Her Lord and Protector is a wonderfully engaging story with strong well written characters. This intriguing historical romance really made me feel I wHer Lord and Protector is a wonderfully engaging story with strong well written characters. This intriguing historical romance really made me feel I was 'there' and riveted my attention from beginning to end. I found the mute heroine refreshingly unique and was drawn in by the brooding hero and his dark past. Rather like Mr. Rochester in Jane Eyre. The restoration time period also captivated me and made an enjoyable change from the far more common Regency era. Her Lord and Protector left me wanting more by this talented author. Well done....more
How did I love this book...let me count the ways. The western flavor of the historic setting and period caught my attention immediately. I could tellHow did I love this book...let me count the ways. The western flavor of the historic setting and period caught my attention immediately. I could tell the author did her research because every detail speaks to the authenticity of that town, in that time and place. A big high five from me. If there's a historical error, I didn't catch it and I usually ferret out these things. For most readers, though, the characters will be the real attention and heart grabbers. By the end of the story, which I parted with on a happy but wistful sigh, wishing there were more, I felt as if I knew these people. They could be neighbors or family. The heroine, widower Elenora Watkins, is a spirited woman, while also being very likable. Not always the case with super strong females. She has genuine issues that ring true, not just angst thrown in there for conflict. Ms. Gwyn could have taken a late 19th century woman's journal and penned this story based on her struggles to gain the respect of the community, especially the man she comes to love, in an era when women were not regarded as capable of running a shop as efficiently as a man, among other things. Most of all, Elenora strives to stand on her own two feet and provide for her young daughter. I understand why Elenora is so driven to succeed after all she's suffered in her life. As to her daughter, Tildy, sometimes in books children are a bit too cutsy, but she's an appealing little girl who adds depth to the story.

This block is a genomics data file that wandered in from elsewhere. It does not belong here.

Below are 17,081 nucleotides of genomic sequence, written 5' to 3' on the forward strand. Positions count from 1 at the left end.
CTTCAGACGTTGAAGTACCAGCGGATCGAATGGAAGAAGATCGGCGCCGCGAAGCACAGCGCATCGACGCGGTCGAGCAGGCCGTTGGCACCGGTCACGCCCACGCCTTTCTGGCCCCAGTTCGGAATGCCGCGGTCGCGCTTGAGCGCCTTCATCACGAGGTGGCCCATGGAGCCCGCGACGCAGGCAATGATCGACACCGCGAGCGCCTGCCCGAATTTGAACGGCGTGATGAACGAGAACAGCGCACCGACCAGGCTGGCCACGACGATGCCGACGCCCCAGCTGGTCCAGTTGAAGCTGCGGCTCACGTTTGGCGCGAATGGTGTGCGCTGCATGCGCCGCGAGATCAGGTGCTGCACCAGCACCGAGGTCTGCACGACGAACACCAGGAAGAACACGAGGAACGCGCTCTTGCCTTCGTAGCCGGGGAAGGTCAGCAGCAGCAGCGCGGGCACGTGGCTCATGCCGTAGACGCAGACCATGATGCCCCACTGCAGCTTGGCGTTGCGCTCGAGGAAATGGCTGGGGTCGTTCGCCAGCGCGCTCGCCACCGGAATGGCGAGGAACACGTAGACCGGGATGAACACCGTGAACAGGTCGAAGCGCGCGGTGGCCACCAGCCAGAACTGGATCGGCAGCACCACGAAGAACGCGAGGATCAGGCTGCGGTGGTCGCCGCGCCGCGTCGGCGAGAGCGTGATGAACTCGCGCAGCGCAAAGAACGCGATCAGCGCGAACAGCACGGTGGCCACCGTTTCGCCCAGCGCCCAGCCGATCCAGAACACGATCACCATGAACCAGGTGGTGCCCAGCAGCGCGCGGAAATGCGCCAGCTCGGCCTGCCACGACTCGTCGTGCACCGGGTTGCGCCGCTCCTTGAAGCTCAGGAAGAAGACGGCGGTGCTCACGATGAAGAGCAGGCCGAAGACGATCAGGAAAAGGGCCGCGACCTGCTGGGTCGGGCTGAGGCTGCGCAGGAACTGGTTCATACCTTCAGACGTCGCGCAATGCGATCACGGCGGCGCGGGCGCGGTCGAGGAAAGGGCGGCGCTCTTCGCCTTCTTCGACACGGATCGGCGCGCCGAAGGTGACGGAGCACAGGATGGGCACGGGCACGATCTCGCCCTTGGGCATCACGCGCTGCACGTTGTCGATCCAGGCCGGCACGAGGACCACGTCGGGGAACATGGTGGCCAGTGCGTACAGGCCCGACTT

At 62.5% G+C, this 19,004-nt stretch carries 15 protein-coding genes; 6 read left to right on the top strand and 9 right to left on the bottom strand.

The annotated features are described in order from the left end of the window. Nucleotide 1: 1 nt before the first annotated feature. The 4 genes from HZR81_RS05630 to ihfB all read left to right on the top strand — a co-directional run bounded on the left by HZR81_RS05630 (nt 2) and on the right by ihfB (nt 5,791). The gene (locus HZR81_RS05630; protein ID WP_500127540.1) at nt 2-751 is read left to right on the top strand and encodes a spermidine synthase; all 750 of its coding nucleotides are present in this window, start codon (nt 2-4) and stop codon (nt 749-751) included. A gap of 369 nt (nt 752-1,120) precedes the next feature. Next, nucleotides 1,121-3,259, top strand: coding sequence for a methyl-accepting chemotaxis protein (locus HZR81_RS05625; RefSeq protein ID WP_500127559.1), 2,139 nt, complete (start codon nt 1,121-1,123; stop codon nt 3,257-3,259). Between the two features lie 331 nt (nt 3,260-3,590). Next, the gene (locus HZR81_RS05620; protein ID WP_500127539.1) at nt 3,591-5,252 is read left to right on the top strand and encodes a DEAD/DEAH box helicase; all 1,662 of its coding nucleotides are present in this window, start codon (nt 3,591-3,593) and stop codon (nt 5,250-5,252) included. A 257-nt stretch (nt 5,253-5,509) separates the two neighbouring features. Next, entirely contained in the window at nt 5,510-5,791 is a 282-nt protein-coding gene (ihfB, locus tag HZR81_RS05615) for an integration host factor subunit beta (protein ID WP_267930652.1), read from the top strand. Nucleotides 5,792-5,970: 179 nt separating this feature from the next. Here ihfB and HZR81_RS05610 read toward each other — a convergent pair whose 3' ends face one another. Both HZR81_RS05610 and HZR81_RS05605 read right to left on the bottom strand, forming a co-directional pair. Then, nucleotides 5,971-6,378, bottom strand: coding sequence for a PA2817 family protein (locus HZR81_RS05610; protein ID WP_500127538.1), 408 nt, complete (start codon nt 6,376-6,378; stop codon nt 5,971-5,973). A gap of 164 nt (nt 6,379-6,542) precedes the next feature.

I've saved the best for last; I loved the hero, widower Miles Rutledge. I don't know how Elenora didn't succumb to his charms far, far sooner. Wow, what a man. What woman wouldn't want to take him on as they go head to head over how each conducts themselves, or should, according to the other. Again, Miles is battling deep but real issues, raw wounds that Elenora and Tildy help him to heal. Nothing sounded contrived to me in this story. Miles also seems cut from real life. And both he and Elenora are violinists, so the music is a lovely and unique touch. Clearly, Ms. Gwyn is extremely knowledgeable on the subject and that makes the story all the better.
I also liked that while this is a Christian Inspirational Romance, the author didn't preach at me every other paragraph and have the characters endlessly praying. It was a good balance of life and faith struggles and also seemed real. I keep using that word, but it matters. Did I truly feel I was in this time and place with these people? Yes! And I loved them.
Highly recommended to anyone with a heart. ...more